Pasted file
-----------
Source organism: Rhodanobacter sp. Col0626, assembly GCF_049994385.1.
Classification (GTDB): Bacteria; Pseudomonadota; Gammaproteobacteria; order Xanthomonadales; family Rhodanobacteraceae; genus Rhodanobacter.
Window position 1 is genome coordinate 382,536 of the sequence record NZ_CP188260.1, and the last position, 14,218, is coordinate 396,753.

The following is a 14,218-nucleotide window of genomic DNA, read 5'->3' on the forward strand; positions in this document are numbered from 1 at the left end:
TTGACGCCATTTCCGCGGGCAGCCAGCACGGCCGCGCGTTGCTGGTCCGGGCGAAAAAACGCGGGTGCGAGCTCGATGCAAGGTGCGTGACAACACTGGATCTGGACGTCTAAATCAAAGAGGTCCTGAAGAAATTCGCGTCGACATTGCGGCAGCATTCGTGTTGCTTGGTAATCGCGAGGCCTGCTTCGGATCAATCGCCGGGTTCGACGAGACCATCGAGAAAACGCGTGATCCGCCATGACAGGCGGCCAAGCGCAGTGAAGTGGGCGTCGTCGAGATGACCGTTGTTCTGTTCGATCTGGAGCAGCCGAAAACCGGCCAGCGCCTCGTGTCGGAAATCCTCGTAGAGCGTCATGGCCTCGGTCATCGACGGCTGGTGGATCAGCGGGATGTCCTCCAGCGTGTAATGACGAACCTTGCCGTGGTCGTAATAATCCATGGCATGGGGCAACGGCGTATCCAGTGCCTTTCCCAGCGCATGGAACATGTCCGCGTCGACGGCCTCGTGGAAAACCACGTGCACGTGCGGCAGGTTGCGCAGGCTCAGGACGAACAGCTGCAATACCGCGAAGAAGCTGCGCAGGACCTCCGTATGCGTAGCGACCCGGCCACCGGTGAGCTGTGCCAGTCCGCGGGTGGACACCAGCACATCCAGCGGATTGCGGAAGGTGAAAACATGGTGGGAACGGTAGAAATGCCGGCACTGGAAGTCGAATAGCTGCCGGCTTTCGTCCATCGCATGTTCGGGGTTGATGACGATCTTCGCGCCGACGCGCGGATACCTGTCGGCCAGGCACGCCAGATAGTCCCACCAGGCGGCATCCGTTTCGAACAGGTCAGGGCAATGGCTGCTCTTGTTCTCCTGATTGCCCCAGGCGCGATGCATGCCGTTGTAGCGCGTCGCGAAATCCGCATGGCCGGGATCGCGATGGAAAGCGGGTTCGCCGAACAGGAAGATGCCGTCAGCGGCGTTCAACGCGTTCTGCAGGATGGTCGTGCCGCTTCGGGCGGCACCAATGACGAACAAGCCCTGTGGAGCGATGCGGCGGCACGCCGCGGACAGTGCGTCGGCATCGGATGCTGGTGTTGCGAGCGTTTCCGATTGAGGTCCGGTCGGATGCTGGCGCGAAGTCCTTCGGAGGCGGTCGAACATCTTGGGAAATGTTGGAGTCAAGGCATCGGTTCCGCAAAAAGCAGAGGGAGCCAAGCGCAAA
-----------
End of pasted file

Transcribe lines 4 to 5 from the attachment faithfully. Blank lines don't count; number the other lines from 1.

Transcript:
The following is a 14,218-nucleotide window of genomic DNA, read 5'->3' on the forward strand; positions in this document are numbered from 1 at the left end:
TTGACGCCATTTCCGCGGGCAGCCAGCACGGCCGCGCGTTGCTGGTCCGGGCGAAAAAACGCGGGTGCGAGCTCGATGCAAGGTGCGTGACAACACTGGATCTGGACGTCTAAATCAAAGAGGTCCTGAAGAAATTCGCGTCGACATTGCGGCAGCATTCGTGTTGCTTGGTAATCGCGAGGCCTGCTTCGGATCAATCGCCGGGTTCGACGAGACCATCGAGAAAACGCGTGATCCGCCATGACAGGCGGCCAAGCGCAGTGAAGTGGGCGTCGTCGAGATGACCGTTGTTCTGTTCGATCTGGAGCAGCCGAAAACCGGCCAGCGCCTCGTGTCGGAAATCCTCGTAGAGCGTCATGGCCTCGGTCATCGACGGCTGGTGGATCAGCGGGATGTCCTCCAGCGTGTAATGACGAACCTTGCCGTGGTCGTAATAATCCATGGCATGGGGCAACGGCGTATCCAGTGCCTTTCCCAGCGCATGGAACATGTCCGCGTCGACGGCCTCGTGGAAAACCACGTGCACGTGCGGCAGGTTGCGCAGGCTCAGGACGAACAGCTGCAATACCGCGAAGAAGCTGCGCAGGACCTCCGTATGCGTAGCGACCCGGCCACCGGTGAGCTGTGCCAGTCCGCGGGTGGACACCAGCACATCCAGCGGATTGCGGAAGGTGAAAACATGGTGGGAACGGTAGAAATGCCGGCACTGGAAGTCGAATAGCTGCCGGCTTTCGTCCATCGCATGTTCGGGGTTGATGACGATCTTCGCGCCGACGCGCGGATACCTGTCGGCCAGGCACGCCAGATAGTCCCACCAGGCGGCATCCGTTTCGAACAGGTCAGGGCAATGGCTGCTCTTGTTCTCCTGATTGCCCCAGGCGCGATGCATGCCGTTGTAGCGCGTCGCGAAATCCGCATGGCCGGGATCGCGATGGAAAGCGGGTTCGCCGAACAGGAAGATGCCGTCAGCGGCGTTCAACGCGTTCTGCAGGATGGTCGTGCCGCTTCGGGCGGCACCAATGACGAACAAGCCCTGTGGAGCGATGCGGCGGCACGCCGCGGACAGTGCGTCGGCATCGGATGCTGGTGTTGCGAGCGTTTCCGATTGAGGTCCGGTCGGATGCTGGCGCGAAGTCCTTCGGAGGCGGTCGAACATCTTGGGAAATGTTGGAGTCAAGGCATCGGTTCCGCAAAAAGCAGAGGGAGCCAAGCGCAAA